The Sapling 7 crash appears to have pushed Field over the edge – or at least the callous reactions of the Albanian partisans he was with at the time did. By December he had holed up at a cave on the coast, known as Seaview, and was sending increasingly bizarre cables to Cairo of which more anon, and shooting at any Albanian who came near him. The one exception was a man from Dukati, Xhelil Çela, who also became a favourite of Field’s replacement, Anthony Quayle, and another temporary resident of Seaview, Sandy Glen. In his autobiography, Footholds Against a Whirlwind, Glen remembered the time Çela guided him to the German gun batteries south of Vlorë, which Glen had orders to photograph.

Çela had me up at four for the last lap. It took another eight hours’ hard walking until suddenly the ground ahead began to drop away and then, almost at our feet, was Saseno [Sazan] in the middle of Valona Bay. Linquetta [the Karaburun Peninsula] and its guns were 600 feet below, a quarter of a mile distant.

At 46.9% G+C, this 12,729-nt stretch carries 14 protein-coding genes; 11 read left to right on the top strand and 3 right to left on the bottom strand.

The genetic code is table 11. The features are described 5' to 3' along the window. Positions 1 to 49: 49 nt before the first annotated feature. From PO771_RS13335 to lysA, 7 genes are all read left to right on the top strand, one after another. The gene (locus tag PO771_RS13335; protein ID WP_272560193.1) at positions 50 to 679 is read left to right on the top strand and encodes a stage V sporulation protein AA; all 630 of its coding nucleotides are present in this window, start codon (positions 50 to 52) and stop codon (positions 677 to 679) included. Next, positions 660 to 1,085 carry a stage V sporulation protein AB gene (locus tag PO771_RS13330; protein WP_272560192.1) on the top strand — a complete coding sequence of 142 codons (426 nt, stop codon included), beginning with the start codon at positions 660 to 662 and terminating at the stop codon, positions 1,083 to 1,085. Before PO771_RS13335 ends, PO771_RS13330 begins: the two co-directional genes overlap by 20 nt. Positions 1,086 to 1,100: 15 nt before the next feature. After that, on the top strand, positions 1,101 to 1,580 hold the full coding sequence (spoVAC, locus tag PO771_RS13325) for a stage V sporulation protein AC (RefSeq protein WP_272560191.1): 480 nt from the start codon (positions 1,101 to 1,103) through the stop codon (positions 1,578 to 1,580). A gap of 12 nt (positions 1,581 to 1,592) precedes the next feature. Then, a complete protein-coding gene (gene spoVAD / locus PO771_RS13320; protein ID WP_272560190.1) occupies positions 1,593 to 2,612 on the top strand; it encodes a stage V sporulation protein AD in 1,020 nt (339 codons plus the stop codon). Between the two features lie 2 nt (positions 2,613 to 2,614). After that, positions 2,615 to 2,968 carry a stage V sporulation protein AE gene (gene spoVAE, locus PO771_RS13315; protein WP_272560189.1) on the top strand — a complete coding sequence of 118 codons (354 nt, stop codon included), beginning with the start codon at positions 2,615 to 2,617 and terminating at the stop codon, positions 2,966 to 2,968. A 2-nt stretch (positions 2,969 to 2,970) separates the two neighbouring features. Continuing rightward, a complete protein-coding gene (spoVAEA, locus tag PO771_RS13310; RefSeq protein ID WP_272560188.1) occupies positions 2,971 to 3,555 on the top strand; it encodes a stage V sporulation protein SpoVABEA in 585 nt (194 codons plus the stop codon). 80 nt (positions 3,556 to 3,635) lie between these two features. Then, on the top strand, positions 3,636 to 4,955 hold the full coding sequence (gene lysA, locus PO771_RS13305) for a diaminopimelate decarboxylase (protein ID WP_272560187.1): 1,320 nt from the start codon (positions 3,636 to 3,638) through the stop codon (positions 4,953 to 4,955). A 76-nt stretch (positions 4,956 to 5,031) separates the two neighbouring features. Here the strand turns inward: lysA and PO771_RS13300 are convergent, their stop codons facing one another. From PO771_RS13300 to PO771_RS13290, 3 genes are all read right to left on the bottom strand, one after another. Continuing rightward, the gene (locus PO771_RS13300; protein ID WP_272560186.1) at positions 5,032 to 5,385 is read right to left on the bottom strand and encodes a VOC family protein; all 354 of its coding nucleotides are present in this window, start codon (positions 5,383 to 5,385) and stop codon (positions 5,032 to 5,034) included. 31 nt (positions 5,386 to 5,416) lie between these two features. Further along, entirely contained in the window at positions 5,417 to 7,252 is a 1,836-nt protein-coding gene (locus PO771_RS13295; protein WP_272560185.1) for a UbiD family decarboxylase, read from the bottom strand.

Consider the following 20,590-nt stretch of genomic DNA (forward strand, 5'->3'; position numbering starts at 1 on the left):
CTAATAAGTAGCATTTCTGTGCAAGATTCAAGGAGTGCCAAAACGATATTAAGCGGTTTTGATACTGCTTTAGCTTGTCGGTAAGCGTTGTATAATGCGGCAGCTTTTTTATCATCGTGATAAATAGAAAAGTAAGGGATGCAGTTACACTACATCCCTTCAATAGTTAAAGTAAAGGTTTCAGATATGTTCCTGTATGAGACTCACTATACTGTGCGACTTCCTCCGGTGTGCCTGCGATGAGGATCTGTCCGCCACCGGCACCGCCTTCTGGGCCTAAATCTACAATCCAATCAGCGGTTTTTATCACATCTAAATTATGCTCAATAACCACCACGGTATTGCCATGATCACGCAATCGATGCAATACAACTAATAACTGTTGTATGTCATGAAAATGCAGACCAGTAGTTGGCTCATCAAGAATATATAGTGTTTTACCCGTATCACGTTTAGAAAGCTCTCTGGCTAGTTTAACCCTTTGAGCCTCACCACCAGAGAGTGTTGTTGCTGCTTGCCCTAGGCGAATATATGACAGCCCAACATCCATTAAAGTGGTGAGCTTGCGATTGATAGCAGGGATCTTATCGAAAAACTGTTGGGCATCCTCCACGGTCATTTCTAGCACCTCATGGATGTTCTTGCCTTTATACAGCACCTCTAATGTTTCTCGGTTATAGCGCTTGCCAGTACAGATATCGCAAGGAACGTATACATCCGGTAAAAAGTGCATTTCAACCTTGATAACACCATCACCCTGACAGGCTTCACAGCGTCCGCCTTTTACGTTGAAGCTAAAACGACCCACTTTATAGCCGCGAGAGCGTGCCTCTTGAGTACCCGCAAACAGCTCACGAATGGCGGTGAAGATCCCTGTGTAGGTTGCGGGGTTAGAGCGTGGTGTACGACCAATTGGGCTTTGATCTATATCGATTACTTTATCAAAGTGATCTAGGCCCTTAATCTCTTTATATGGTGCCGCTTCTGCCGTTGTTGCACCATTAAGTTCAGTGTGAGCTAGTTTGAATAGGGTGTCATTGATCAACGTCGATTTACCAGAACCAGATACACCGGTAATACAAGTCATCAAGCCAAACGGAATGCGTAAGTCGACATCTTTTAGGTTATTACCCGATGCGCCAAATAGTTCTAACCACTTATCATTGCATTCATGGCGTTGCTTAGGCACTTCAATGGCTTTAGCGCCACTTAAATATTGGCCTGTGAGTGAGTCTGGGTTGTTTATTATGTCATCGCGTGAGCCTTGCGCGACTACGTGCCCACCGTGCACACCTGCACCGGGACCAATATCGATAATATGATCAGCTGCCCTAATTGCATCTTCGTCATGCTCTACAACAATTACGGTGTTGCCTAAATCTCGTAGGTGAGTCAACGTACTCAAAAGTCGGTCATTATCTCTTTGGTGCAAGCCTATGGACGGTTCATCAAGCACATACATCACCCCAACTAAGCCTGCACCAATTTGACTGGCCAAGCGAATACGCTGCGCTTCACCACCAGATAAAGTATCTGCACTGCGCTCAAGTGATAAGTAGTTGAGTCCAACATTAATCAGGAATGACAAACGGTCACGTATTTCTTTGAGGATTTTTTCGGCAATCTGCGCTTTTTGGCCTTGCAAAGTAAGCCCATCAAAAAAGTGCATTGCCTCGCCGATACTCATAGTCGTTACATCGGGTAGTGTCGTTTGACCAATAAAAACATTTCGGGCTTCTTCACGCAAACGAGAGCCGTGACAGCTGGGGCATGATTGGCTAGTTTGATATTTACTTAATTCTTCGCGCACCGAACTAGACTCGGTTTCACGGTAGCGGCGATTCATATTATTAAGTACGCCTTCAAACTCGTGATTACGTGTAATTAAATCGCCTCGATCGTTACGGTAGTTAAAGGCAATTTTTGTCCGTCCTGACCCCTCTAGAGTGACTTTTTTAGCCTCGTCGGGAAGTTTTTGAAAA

“Well done, Çela,” I said. “We can edge a little way forward and make our sketches, and we ought to get some good photographs.”

“No, no,” he said, nodding his head vigorously as Albanians do when they disagree, “We have picnic with the guns.” And fumbling in his rucksack he drew out an enormous cold turkey.

Before I had time to disagree, he was off downhill taking his usual enormous strides, and I had no alternative but exceedingly reluctantly to follow.